A few years back I visited a village in Colombia whose residents had been instrumental in organizing a month-long blockade of the Pan-American Highway. They were protesting the way the government was willing to make investments in building the infrastructure to facilitate the extraction and export of their resources, but unwilling to invest in schools or health clinics or sustainable agriculture. One of the organizers told me “this is the highway where development passes us by.”
I remembered his words when I first read about Atlantica — an effort to create a new economic zone encompassing northern New England and Canada’s Maritime Provinces, making it easier for goods to pass through the region on their way from the Atlantic to the big cities of the midwest. The symbolic centerpiece of the proposal is a plan to expand Halifax harbor and build an East-West highway from Halifax to Buffalo or Montreal. Other plans include massive natural gas terminals and pipelines, the reopening of a closed nuclear power plant, and the “harmonization” of the region’s labor and environmental laws to “remove barriers to trade.” There will be a summit to advance and promote the plan in St. John in early June, and civil society groups are planning a countersummit.
I’m a recent transplant to eastern Maine, one of the regions that’s supposed to benefit from this plan. And we certainly are a region that needs some kind of investment. A few weeks ago I saw a poster in the window of the convenience store where I often get my morning coffee — “Cashier Wanted. College graduates encourages to apply.” When I told a friend about this he replied that two summers ago his daughter had two rounds of interviews for a similar job. A sign of the times.
Like southern Colombia, eastern and northern Maine are regions that have long seen their resources stripped away by foreign investors. Mainers joined the American Revolution in the 1700’s in part because they were outraged that the tallest pine trees had been declared the “King’s Pines” and were being taken away to make masts for the ships of His Majesty’s Navy. Some two hundered years later, the North American Free Trade Agreement has made it easy for Canadian companies to use cheap migrant labor to cut trees in Maine and bring the raw logs over the border for for processing, cutting Mainers out of the process altogether.
The rise of the maquilla sector in Latin America and Asia in the 1990’s spelled the final demise of Maine’s footwear and apparel industries — the only sign of their existence is the plethora of “factory outlets” selling tourists clothes and shoes made in China, Jordan, Honduras, and Bangladesh on summer afternoons when its too cold or rainy to go to the beach. The big paper companies have begun moving most of their production offshore too. The Maine Department of Labor estimates that between 1993 and 2005 new trade regimes cost Maine 18,800 manufacturing jobs — a huge loss for a poor and sparsely populated states.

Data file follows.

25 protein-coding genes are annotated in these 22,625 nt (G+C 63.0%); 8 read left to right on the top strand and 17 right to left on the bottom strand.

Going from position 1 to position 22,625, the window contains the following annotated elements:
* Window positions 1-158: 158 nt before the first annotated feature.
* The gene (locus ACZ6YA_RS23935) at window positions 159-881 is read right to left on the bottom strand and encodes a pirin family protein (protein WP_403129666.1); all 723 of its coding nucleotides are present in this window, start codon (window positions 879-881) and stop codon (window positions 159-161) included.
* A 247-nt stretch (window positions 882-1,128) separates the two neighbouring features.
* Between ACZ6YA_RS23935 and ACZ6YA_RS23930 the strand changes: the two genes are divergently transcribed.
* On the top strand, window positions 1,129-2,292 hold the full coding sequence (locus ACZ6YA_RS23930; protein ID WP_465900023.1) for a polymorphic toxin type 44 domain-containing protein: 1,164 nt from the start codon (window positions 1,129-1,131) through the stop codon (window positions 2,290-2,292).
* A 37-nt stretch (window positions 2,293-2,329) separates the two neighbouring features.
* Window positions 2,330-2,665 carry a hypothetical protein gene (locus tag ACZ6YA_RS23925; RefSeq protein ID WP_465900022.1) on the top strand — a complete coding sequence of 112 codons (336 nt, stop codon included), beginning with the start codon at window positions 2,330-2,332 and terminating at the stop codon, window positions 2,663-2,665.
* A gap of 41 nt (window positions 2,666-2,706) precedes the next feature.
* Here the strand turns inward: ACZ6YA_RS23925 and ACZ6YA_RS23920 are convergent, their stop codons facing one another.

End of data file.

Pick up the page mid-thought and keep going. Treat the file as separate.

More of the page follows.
The proponents of Atlantica hold that our region has been a loser in the era of globalization because of high minimum wages and “union density.” But that arguement doesn’t hold water. Companies didn’t move their factories out of Maine in order to pay someone in another state $4 an hour instead of $7 an hour. They left the United States altogether in order to be able to pay workers $4 a day.
Lowering the minimum wage and weakening unions won’t help businesses set down roots in Maine — it will just make it cheaper and more efficient for companies to move goods across Maine. The jobs created will be restaurant, motel, and fast food jobs — hardly a viable replacement for the skilled manufacturing jobs. As it is, even Maine’s relatively high minimum wage doesn’t allow a full time minimum wage worker to support a family. And the companies that profit won’t be investing their earnings in Maine — the money will go to shareholders in distant multinational corporations.
The “race to the bottom” isn’t a race that Maine can win — many of our communities already hit bottom years ago.
The most promising path to economic recovery for rural New England and the Maritimes lies in initiatives to reverse that race to the bottom by providing new incentives for sustainable industries and socially responsible companies. Maine is creating new incentives for biodiesel and wind power. The state pased landmark legislation to insure that the apparel, textiles, and footwear the government buys are made under safe and fair working conditions — a measure meant in part to level the playing field for ethical businesses. Maine Gov. John Baldacci is now working with anti-sweatshop activists to recruit other governors to join him in a new effort to harness the capital of several states’ procurement budgets to press for changes in the apparel industry and create a viable market for non-sweatshop garments. (http://www.sweatfree.org) And Maine farmers have organized one of the most powerful, innovative, and effective organic growers federations in North America.
The economic future of New England and the Maritimes is best served by promoting small, local, sustainable businesses through higher labor and environmental standards and through the strategic use of public procurement dollars — not by building yet another highway where development will pass rural communites by.
SEAN DONAHUE is Director of PICA (Peace throuth Interamerican Community Action,) a grassroots human rights and economic justice group in Bangor, Maine. Most of his articles and commentaries can be found online at http://www.seandonahue.org